>>>   If you have the two large shaft bushings (KC and MC Tuning) and the three small shaft bushings mounted to the front panel you'll find it difficult to guide the shafts thru the bushings because of the harness length. Although you could dismount the harness clamps, it's easier to just plan ahead and slide the rear panel shaft bushing onto the shafts and then mount the front panel to the Main Frame. You'll find with the large openings, it's really easy to guide the front panel over the shafts with the harness clamps tightly mounted. Once the front panel is mounted, then slide the rear bushing forward and slide on the washer and thread on the front bushing.

Once everything is mounted to the front panel and the front panel is fully mounted to the Main Frame (and tightened,) then you can go ahead and adjust the panel shaft bushings for the best feel when rotating the controls.

Front Panel Bearing Adjustment - If you want your R-390A to tune "light and easy" then you're going to have to adjust the front panel feed-thru bearings. These are on the KILOCYCLE and MEGACYCLE tuning shafts.

After a thorough cleaning of the RF module gear box, you probably noticed that the KILOCYCLE tuning was very light and easy to manipulate. As you reinstalled the slug racks, the tuning became slightly more difficult to manipulate but was still very light and easy. When the front panel was installed, all of a sudden the tuning seemed to drag and was noticeably more difficult to manipulate. This is caused by the two panel feed-thru bearings. When the RF module is removed and then reinstalled, it's very slightly, differently oriented and the same goes for the front panel. Only a slight misalignment of the panel bearings will cause a "heavy-feel" to the tuning.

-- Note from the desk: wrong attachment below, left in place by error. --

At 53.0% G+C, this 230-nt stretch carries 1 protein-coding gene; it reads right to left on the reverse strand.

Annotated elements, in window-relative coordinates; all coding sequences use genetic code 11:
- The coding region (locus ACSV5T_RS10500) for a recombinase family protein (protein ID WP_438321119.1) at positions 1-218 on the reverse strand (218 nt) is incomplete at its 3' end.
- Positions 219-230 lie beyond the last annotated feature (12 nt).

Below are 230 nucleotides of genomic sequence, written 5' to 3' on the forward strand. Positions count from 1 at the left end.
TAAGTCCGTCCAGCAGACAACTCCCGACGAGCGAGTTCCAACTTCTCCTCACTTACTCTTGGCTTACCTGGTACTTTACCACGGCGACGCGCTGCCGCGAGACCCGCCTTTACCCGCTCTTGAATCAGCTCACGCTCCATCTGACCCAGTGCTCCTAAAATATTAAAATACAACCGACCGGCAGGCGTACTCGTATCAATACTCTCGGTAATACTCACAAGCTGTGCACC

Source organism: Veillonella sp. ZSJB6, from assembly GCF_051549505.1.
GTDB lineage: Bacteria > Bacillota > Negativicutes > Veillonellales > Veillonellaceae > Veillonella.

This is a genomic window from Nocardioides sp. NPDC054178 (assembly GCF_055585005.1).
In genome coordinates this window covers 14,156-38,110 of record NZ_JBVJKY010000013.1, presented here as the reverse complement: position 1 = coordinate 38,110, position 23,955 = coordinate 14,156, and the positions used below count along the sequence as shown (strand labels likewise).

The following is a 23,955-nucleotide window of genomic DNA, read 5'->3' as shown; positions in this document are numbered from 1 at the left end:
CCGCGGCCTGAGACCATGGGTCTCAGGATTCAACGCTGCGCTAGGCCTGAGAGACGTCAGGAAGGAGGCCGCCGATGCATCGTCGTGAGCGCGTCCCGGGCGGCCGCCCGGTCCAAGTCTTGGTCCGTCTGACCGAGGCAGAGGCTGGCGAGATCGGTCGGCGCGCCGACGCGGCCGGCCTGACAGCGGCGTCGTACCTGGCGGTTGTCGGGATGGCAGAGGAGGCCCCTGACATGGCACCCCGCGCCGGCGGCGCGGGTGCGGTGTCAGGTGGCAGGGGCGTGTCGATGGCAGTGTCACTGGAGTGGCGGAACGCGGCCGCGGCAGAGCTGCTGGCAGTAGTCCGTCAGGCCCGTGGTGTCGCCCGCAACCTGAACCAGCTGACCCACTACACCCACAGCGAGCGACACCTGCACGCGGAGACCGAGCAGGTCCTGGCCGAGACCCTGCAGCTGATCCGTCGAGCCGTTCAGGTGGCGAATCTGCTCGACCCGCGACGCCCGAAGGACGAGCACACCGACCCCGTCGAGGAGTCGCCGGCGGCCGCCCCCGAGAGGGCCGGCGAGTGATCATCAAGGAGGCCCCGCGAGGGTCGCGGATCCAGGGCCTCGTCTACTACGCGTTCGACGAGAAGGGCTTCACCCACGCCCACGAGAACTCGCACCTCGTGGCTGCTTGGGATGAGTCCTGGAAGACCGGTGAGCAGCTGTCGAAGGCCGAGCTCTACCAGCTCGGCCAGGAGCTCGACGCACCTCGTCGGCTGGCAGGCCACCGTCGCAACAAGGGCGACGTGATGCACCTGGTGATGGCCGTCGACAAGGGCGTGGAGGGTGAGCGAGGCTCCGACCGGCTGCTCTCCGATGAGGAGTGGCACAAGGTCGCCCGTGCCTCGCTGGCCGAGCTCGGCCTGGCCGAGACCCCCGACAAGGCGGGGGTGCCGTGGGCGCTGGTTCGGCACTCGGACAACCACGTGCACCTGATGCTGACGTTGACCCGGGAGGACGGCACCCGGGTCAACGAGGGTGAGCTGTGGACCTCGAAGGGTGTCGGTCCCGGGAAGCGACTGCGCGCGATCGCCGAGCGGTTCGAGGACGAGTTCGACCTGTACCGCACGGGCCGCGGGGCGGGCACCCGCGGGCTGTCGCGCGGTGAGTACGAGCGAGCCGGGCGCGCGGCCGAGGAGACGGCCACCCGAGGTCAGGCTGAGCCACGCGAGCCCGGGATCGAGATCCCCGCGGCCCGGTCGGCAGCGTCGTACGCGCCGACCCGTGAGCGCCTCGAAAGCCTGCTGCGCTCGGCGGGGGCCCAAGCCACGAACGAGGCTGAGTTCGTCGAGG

Before the front panel is reinstalled, slide the rear bushing onto each shaft. Fit the front panel into position over the shafts and begin installing the mounting screws. With all of the screws tightened that secure the RF module to the Main Frame and all of the screws tightened that secure the front panel, then slide the rear bushings forward and mount the washer and front bushing nut. Note how the bearings can be moved within the feed-thru mounting hole. This is to allow proper placement of the bushing to act as a guide and bearing for each shaft.